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clifhostetler

Clif's Book World

Adventures from reading books captured within short reviews.

Reamde: A Novel - Neal Stephenson This is a big book filled with plenty of adventure and thrills. The story line utilizes every current communication/electronic device available today, only more so. What I mean by that is that the story describes a world with technology much the same as we now have except that the computing power is stonger, the smart phones with GPS are more ubitquous, and the on-line/virtual/game world more compelling than what's currently available in 2011. I kept speculating on how far in the future the novel is set until the author provided a clue--the character Zula reminises that she enjoyed watching the movie "Love Actually" 10 years ago. Since that movie was published in 2003 and we know the story takes place during the "mud" season, we can calculate that the story takes place during March and April of 2014.

The story starts with a family reunion in Iowa, jumps to Canada and Seattle, then goes to a boomtown in China, jumps to Taiwan and the Philippines, and then back to Canada and across the border into the U.S.A. The cast of multi-national characters is so broad that you'll need both fingers and toes to count them all. The plot has a conclusion that all gun nuts will love; a multisided battle between the good guys and a pack of jihadist terrorist who are trying to sneak into the United States to carryout a Mumbai style terror attack in Las Vegas. This final battle is so complicated that I hope some fan of the book will take the time to prepare maps and charts as required to make sense of the final battle.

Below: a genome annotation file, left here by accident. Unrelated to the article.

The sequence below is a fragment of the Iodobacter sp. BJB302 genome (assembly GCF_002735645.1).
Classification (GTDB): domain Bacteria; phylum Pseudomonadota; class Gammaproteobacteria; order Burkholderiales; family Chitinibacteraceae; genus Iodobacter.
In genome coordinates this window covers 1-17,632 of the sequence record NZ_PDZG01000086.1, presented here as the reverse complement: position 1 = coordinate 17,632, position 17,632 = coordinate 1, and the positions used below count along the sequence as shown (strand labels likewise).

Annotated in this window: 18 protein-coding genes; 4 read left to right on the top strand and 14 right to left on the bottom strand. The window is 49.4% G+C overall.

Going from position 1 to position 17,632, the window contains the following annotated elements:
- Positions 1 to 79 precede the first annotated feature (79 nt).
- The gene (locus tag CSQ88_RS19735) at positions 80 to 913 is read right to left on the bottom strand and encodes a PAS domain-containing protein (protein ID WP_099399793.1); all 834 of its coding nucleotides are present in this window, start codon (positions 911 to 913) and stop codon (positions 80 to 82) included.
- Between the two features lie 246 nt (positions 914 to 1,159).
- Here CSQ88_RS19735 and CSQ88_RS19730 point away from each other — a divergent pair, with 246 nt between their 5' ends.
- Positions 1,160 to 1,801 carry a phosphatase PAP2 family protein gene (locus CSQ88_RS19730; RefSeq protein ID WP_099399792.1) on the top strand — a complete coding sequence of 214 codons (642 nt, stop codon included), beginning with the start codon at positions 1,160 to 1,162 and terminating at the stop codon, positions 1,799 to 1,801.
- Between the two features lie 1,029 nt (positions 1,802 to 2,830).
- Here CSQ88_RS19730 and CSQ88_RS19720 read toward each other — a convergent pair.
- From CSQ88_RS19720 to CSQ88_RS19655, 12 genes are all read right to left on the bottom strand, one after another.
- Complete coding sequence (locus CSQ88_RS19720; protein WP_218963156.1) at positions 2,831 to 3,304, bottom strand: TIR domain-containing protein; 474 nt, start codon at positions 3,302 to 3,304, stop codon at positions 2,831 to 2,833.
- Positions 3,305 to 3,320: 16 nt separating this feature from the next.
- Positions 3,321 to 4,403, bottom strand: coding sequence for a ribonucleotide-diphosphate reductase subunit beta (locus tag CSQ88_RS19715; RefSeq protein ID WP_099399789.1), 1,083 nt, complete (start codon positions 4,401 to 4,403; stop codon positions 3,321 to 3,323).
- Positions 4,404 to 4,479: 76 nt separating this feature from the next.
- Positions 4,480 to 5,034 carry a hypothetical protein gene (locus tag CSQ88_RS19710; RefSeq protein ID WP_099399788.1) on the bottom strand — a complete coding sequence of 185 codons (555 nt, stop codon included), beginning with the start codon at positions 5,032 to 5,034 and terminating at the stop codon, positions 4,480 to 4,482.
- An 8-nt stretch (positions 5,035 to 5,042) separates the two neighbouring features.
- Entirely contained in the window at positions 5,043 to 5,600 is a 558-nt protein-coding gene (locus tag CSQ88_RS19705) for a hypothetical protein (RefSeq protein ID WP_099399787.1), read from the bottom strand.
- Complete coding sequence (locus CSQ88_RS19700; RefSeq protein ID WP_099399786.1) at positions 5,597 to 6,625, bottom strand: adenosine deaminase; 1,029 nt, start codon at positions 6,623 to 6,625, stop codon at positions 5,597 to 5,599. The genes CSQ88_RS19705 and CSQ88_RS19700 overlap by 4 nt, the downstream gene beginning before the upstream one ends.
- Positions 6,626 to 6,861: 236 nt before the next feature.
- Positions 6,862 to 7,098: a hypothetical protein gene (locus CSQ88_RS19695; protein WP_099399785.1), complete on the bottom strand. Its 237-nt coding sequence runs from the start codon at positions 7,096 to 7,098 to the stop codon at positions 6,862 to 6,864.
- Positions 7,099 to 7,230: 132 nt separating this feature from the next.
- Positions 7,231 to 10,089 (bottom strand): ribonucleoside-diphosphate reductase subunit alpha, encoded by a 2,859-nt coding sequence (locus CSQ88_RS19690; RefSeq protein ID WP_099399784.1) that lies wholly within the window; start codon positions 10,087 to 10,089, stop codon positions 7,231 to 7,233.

Some of the most compelling parts of the book are scenes of a double game of cat and mouse, where those stalking prey in the massively multiplayer online role-playing game (MMORPG), T’Rain, are simultaneously being stalked in real life. There's also a liberal sprinkling of social satire throughout the story that gives the novel a bit of edge. Several examples are listed below:

1. The on-line game, T'Rain, is riven by a user-generated civil war between the Earthtone Coalition and the Forces of Brightness, which can be read as an example of how societies tend to divide into competing coalitions such as the American two party system.)

2. One of the Russians shrewdly pegs a homestead of off-the-grid Idahoan evangelicals as "the American Taliban".

3. Walmart – particularly its well-stocked guns and ammo department – proves essential to the plans of both the jihadis and their opponents. (It's impossible to accomplish anything in America without at least one trip to Walmart.)

Stephenson went out of his way in this book to explain the technical details of on-line gaming, computer viruses, GPS navigation, guns, ammunition and mountain terrain geology. I suppose he was trying to make sure that the reader was aware that no magic was involved in the book's plot.

This is a book that you can recommend to all your redneck gun toting survivalist acquaintances who hate Muslims. The book is filled with descriptions of gun action that were beyond me, and its descriptions of Muslims are a bit less than politically correct.